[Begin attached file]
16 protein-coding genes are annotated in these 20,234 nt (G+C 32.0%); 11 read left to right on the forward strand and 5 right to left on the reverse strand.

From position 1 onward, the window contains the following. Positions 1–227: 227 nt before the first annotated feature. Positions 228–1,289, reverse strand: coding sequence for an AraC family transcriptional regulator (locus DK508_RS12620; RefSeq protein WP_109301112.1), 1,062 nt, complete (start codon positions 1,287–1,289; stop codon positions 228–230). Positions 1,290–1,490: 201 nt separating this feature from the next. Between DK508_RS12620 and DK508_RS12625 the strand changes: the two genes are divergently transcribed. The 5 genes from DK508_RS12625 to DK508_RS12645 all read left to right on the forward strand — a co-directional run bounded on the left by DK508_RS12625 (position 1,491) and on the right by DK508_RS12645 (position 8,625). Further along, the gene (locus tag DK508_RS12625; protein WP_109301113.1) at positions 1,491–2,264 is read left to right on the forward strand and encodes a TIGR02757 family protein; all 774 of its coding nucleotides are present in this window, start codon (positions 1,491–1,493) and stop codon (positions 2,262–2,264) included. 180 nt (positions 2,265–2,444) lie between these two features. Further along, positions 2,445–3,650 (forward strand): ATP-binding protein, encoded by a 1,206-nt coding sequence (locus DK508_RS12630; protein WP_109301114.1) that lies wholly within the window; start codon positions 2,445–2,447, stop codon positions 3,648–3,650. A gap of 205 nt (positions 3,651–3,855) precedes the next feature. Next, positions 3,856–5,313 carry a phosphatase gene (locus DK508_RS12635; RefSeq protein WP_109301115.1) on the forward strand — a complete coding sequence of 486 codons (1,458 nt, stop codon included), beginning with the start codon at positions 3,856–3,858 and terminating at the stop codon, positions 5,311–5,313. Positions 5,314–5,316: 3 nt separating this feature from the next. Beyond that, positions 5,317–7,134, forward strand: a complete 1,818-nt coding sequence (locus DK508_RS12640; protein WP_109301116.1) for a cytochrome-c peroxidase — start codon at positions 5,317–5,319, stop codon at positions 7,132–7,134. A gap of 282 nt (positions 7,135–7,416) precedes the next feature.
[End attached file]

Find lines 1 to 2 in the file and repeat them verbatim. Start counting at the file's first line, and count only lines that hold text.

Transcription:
16 protein-coding genes are annotated in these 20,234 nt (G+C 32.0%); 11 read left to right on the forward strand and 5 right to left on the reverse strand.

From position 1 onward, the window contains the following. Positions 1–227: 227 nt before the first annotated feature. Positions 228–1,289, reverse strand: coding sequence for an AraC family transcriptional regulator (locus DK508_RS12620; RefSeq protein WP_109301112.1), 1,062 nt, complete (start codon positions 1,287–1,289; stop codon positions 228–230). Positions 1,290–1,490: 201 nt separating this feature from the next. Between DK508_RS12620 and DK508_RS12625 the strand changes: the two genes are divergently transcribed. The 5 genes from DK508_RS12625 to DK508_RS12645 all read left to right on the forward strand — a co-directional run bounded on the left by DK508_RS12625 (position 1,491) and on the right by DK508_RS12645 (position 8,625). Further along, the gene (locus tag DK508_RS12625; protein WP_109301113.1) at positions 1,491–2,264 is read left to right on the forward strand and encodes a TIGR02757 family protein; all 774 of its coding nucleotides are present in this window, start codon (positions 1,491–1,493) and stop codon (positions 2,262–2,264) included. 180 nt (positions 2,265–2,444) lie between these two features. Further along, positions 2,445–3,650 (forward strand): ATP-binding protein, encoded by a 1,206-nt coding sequence (locus DK508_RS12630; protein WP_109301114.1) that lies wholly within the window; start codon positions 2,445–2,447, stop codon positions 3,648–3,650. A gap of 205 nt (positions 3,651–3,855) precedes the next feature. Next, positions 3,856–5,313 carry a phosphatase gene (locus DK508_RS12635; RefSeq protein WP_109301115.1) on the forward strand — a complete coding sequence of 486 codons (1,458 nt, stop codon included), beginning with the start codon at positions 3,856–3,858 and terminating at the stop codon, positions 5,311–5,313. Positions 5,314–5,316: 3 nt separating this feature from the next. Beyond that, positions 5,317–7,134, forward strand: a complete 1,818-nt coding sequence (locus DK508_RS12640; protein WP_109301116.1) for a cytochrome-c peroxidase — start codon at positions 5,317–5,319, stop codon at positions 7,132–7,134. A gap of 282 nt (positions 7,135–7,416) precedes the next feature.